Federal Chancellor Olaf Scholz expects growth like that of the times of the "economic miracle". "Because of the high investments in climate protection, Germany will be able to achieve growth rates for some time, as last happened in the 1950s and 1960s," said the SPD politician to the partner newspapers of the Neue Berliner Redaktionsgesellschaft (Friday). This would require faster planning, decision-making and approval.
In the 1950s and early 1960s, annual growth rates at full employment were around eight percent. By 1966 at the latest, the trend was turning, in the following year 1967 the gross domestic product fell and unemployment almost tripled to 2.1 percent.
According to the Federal Statistical Office, in 2022 the gross domestic product (GDP) rose by 1.9 percent compared to the previous year despite the crises. In 2021, gross domestic product (GDP) had grown by 2.6 percent.
Scholz went on to say that unemployment will no longer be a major problem in the coming decades, "on the contrary, there will be a shortage of workers". This also applies to the areas in eastern Germany that are particularly affected by structural change. It is true that the energy transition means job losses for many. In the opencast mining areas like Lusatia, the changes therefore sound rather threatening. "But now something new is also emerging."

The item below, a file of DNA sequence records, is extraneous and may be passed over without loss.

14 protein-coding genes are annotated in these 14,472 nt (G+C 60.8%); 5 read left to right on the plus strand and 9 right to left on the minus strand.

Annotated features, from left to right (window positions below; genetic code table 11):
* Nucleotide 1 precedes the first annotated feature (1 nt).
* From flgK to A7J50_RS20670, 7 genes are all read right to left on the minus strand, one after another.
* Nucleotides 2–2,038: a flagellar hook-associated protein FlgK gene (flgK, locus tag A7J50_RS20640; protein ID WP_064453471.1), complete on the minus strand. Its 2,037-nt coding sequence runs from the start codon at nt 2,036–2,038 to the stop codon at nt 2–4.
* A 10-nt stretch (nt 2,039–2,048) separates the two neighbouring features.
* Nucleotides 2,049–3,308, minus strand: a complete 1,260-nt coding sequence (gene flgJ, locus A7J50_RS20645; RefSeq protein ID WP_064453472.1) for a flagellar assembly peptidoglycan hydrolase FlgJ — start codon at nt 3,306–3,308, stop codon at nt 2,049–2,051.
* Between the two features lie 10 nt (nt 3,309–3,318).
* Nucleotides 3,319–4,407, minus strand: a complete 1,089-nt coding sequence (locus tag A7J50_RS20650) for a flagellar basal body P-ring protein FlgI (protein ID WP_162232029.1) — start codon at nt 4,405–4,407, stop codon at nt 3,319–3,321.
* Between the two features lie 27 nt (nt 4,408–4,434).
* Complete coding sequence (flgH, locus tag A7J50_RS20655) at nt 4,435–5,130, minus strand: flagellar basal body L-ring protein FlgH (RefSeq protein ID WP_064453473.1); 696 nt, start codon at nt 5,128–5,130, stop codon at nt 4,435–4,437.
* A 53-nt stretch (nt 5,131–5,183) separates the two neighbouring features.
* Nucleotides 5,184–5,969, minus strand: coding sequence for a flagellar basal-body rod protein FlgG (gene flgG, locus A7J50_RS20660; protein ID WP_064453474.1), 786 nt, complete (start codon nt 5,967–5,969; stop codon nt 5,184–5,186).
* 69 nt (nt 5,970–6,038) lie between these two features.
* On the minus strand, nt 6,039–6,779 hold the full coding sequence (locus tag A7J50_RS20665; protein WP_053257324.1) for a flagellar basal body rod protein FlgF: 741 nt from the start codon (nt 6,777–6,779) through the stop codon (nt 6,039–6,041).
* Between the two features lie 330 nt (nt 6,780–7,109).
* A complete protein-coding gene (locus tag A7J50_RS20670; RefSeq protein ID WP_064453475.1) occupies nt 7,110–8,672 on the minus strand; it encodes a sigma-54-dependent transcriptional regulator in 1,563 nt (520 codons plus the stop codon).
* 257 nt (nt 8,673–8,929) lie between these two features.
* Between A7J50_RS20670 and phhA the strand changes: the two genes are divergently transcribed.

The Chancellor does not expect the war in Ukraine to end quickly. The newspapers quote Scholz as saying that he sees “unfortunately no willingness at the moment” on the part of Russian President Vladimir Putin to negotiate. But he remains “in talks with Russia”.
Ukraine, in turn, must "decide for itself what conditions it is willing to accept for peace." He was "convinced" that Germany would get through next winter well, Scholz continued. The gas storage facilities are well filled and the infrastructure for energy imports is being further expanded. "That will help us next winter."
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